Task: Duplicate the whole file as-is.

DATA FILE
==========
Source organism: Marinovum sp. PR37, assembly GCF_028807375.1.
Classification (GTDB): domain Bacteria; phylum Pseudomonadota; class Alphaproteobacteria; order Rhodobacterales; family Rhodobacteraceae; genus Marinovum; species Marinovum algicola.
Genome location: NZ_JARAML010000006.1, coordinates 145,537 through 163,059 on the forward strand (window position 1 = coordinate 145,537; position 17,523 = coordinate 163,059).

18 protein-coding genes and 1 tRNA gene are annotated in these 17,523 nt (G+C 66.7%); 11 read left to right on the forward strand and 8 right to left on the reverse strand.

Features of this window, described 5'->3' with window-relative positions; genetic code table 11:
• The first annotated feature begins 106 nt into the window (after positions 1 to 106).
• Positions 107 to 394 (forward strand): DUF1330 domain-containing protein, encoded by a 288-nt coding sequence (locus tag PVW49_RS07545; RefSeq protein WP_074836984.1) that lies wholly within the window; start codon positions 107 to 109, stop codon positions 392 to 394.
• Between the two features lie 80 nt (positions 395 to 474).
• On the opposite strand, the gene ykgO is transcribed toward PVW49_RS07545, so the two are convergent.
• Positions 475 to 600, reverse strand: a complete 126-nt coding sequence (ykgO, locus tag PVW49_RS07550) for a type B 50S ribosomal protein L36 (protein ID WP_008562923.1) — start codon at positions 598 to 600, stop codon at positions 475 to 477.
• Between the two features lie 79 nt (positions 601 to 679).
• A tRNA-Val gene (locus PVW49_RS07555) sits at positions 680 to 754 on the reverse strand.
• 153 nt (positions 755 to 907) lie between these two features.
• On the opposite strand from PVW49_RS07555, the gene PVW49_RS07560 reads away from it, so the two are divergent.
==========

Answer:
Source organism: Marinovum sp. PR37, assembly GCF_028807375.1.
Classification (GTDB): domain Bacteria; phylum Pseudomonadota; class Alphaproteobacteria; order Rhodobacterales; family Rhodobacteraceae; genus Marinovum; species Marinovum algicola.
Genome location: NZ_JARAML010000006.1, coordinates 145,537 through 163,059 on the forward strand (window position 1 = coordinate 145,537; position 17,523 = coordinate 163,059).

18 protein-coding genes and 1 tRNA gene are annotated in these 17,523 nt (G+C 66.7%); 11 read left to right on the forward strand and 8 right to left on the reverse strand.

Features of this window, described 5'->3' with window-relative positions; genetic code table 11:
• The first annotated feature begins 106 nt into the window (after positions 1 to 106).
• Positions 107 to 394 (forward strand): DUF1330 domain-containing protein, encoded by a 288-nt coding sequence (locus tag PVW49_RS07545; RefSeq protein WP_074836984.1) that lies wholly within the window; start codon positions 107 to 109, stop codon positions 392 to 394.
• Between the two features lie 80 nt (positions 395 to 474).
• On the opposite strand, the gene ykgO is transcribed toward PVW49_RS07545, so the two are convergent.
• Positions 475 to 600, reverse strand: a complete 126-nt coding sequence (ykgO, locus tag PVW49_RS07550) for a type B 50S ribosomal protein L36 (protein ID WP_008562923.1) — start codon at positions 598 to 600, stop codon at positions 475 to 477.
• Between the two features lie 79 nt (positions 601 to 679).
• A tRNA-Val gene (locus PVW49_RS07555) sits at positions 680 to 754 on the reverse strand.
• 153 nt (positions 755 to 907) lie between these two features.
• On the opposite strand from PVW49_RS07555, the gene PVW49_RS07560 reads away from it, so the two are divergent.